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400 inpatients, 256 beds, and one doctor

BMJ 2003; 327 doi: https://doi.org/10.1136/sbmj.0312468 (Published 01 December 2003) Cite this as: BMJ 2003;327:0312468
  1. Rebecca Hodgkinson, medical student1
  1. 1University of Birmingham

Malawi, in southern Africa, is ranked among the poorest countries in the world, and many of its hospitals have only basic facilities. Rebecca Hodgkinson shares her elective experience, which she spent in a district general hospital to the south of Lake Malawi

Malawi is a country of contrasts. On one hand it is a country of awesome beauty with tropical beaches and a huge freshwater lake set against the background of the Mozambican mountains. On the other hand, it is a country burdened with malnutrition, HIV, and infectious diseases. It is also ranked among the 10 poorest in the world. I decided to spend my elective working in the district general hospital in Mangochi, at the southern tip of Lake Malawi, close to the Mozambique border.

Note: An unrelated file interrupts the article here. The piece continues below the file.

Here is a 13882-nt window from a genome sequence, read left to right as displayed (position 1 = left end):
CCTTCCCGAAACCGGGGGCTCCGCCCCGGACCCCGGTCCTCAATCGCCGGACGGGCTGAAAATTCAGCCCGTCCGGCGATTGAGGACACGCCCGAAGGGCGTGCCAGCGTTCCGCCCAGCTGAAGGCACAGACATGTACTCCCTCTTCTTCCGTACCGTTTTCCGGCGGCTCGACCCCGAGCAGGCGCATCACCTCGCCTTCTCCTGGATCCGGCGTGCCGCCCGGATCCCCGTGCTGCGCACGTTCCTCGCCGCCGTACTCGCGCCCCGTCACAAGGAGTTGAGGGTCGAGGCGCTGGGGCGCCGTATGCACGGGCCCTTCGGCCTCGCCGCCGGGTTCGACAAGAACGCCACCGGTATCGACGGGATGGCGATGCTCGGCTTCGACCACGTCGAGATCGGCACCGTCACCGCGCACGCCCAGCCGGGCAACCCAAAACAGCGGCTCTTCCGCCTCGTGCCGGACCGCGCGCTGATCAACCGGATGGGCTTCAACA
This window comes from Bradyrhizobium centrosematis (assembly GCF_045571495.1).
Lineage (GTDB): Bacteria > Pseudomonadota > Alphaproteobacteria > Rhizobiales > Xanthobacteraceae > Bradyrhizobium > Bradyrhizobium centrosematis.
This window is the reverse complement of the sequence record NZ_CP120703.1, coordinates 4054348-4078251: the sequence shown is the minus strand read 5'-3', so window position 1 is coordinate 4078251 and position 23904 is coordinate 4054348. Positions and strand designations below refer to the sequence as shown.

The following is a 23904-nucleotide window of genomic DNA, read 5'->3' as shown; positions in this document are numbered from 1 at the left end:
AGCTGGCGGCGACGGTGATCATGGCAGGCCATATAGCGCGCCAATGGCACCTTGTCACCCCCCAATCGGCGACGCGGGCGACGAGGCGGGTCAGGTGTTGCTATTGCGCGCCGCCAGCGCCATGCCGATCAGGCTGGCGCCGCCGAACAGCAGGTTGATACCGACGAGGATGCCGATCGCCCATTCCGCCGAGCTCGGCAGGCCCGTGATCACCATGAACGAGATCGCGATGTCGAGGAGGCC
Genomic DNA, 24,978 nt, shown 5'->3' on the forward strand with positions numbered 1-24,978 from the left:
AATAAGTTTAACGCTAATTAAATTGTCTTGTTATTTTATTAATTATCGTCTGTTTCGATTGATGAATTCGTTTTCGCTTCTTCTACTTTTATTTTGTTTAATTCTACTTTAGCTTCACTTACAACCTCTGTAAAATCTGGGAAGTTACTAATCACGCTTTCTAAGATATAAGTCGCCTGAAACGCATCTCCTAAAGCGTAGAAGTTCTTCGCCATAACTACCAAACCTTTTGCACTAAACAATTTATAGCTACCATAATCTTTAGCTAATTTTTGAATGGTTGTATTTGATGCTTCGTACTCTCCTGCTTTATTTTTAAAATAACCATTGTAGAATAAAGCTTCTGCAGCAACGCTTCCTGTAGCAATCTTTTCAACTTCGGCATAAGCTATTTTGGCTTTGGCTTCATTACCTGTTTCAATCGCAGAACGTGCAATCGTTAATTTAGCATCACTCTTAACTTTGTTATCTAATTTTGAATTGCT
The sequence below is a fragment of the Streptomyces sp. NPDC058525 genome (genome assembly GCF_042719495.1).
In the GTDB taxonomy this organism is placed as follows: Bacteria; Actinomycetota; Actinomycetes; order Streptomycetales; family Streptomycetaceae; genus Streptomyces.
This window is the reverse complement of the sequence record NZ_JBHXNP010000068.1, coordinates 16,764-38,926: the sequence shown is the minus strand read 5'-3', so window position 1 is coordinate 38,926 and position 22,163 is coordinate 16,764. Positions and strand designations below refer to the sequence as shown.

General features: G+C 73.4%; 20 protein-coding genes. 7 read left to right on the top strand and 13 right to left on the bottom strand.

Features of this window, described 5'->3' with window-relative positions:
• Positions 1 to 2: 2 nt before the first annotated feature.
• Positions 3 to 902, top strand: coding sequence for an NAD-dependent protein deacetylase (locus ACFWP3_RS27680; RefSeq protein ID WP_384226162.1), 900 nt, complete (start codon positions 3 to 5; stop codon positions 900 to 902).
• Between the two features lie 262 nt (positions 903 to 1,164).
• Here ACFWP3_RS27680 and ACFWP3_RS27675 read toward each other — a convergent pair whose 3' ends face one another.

Key facts

  • Population--11 million

  • Languages--Chewa and English

  • Capital--Lilongwe

  • Currency--Malawian kwacha

  • International code--+265

Tuesday 23 April

*Cups of coffee: 0; weight lost: 2 kg (mostly water); women at clinic: 200; times I have pinched myself to prove I am actually here: 54

Today we went to Mangochi and met the people we will be working with. It is a different world. Cows and goats wander around the dirt drive of the hospital. Some women queue at the hospital's sole water pump. Two hundred other women wait patiently outside the shack that houses the under fives clinic for immunisations; there are children everywhere and people are breast feeding …

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